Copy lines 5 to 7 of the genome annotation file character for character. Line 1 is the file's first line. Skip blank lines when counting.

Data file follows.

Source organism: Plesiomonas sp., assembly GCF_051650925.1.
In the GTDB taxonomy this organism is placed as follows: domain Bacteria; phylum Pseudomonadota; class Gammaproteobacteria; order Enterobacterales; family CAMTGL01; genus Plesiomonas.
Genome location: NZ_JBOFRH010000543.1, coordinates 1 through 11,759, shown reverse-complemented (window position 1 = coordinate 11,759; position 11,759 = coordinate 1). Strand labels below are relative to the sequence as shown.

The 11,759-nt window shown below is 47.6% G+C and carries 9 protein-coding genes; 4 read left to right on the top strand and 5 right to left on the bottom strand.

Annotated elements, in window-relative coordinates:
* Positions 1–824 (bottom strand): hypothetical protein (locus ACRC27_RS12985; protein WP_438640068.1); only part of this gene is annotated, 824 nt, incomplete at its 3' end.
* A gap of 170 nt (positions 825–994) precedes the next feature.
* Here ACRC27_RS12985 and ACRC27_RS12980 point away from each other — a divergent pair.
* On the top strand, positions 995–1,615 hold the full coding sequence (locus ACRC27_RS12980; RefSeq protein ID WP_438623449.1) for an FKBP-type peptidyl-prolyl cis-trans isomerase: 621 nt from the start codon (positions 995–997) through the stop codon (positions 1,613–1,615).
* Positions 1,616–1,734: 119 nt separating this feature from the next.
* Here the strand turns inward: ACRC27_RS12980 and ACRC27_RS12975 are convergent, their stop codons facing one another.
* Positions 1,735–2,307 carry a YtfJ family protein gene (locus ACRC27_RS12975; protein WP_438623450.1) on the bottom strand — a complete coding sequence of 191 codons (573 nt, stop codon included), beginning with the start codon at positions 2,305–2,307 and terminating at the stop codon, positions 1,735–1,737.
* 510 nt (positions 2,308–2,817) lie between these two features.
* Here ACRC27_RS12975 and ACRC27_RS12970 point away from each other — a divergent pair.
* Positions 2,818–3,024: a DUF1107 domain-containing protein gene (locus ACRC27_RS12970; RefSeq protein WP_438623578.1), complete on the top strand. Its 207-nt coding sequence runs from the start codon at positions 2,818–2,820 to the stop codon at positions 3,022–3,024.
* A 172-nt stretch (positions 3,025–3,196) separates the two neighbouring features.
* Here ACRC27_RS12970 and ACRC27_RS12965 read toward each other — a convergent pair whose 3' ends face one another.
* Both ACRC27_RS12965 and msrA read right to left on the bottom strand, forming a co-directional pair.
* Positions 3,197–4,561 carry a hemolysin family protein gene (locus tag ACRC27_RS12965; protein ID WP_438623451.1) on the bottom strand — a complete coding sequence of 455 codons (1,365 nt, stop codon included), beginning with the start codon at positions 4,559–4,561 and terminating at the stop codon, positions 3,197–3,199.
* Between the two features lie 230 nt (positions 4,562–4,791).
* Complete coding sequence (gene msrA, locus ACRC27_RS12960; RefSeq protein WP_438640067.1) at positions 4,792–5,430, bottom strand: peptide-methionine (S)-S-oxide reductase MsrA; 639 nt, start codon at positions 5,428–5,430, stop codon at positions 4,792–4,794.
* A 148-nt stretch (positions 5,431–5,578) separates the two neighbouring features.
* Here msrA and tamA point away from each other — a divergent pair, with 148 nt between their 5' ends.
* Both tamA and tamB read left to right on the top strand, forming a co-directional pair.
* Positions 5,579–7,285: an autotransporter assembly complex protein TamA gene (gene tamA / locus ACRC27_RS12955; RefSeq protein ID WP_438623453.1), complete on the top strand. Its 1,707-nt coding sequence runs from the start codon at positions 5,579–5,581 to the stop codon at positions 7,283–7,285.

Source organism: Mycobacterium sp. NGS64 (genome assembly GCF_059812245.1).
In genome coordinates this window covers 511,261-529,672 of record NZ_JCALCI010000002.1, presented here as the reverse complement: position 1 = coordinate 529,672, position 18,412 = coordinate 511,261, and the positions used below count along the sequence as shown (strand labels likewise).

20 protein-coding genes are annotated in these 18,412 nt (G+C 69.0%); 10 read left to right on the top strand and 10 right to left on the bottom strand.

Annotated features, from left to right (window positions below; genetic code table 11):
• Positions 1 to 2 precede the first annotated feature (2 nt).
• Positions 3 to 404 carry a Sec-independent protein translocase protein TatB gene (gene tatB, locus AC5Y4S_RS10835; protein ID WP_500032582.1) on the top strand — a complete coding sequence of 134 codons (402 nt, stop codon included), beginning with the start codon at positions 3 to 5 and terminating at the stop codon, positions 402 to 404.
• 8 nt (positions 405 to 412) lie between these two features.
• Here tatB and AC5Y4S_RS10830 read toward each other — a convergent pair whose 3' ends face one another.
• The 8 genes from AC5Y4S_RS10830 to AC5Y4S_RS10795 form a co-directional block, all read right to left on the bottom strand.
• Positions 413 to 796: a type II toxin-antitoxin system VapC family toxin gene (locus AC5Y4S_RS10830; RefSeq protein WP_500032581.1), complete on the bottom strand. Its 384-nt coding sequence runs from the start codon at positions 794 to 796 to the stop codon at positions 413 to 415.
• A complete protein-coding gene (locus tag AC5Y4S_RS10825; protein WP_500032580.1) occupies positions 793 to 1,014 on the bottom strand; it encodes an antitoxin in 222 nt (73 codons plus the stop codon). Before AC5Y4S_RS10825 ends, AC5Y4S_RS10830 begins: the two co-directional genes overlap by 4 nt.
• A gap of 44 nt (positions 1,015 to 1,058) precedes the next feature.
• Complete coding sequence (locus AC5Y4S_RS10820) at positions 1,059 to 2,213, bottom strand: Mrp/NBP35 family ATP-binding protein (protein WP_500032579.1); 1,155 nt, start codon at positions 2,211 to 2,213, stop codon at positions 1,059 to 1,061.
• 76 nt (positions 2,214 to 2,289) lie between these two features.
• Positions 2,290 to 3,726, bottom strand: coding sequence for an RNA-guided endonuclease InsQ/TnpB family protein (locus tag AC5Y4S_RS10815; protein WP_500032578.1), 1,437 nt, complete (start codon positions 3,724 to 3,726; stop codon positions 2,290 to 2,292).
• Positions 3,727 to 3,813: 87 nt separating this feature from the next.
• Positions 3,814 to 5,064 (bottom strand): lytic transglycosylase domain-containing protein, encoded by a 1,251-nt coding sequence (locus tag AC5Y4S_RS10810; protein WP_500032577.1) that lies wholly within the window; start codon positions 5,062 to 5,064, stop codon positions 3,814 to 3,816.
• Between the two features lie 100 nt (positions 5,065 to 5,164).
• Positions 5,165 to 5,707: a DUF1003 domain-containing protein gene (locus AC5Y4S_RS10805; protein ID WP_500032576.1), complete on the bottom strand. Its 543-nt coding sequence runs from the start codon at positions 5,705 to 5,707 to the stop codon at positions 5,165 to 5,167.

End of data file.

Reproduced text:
Annotated elements, in window-relative coordinates:
* Positions 1–824 (bottom strand): hypothetical protein (locus ACRC27_RS12985; protein WP_438640068.1); only part of this gene is annotated, 824 nt, incomplete at its 3' end.
* A gap of 170 nt (positions 825–994) precedes the next feature.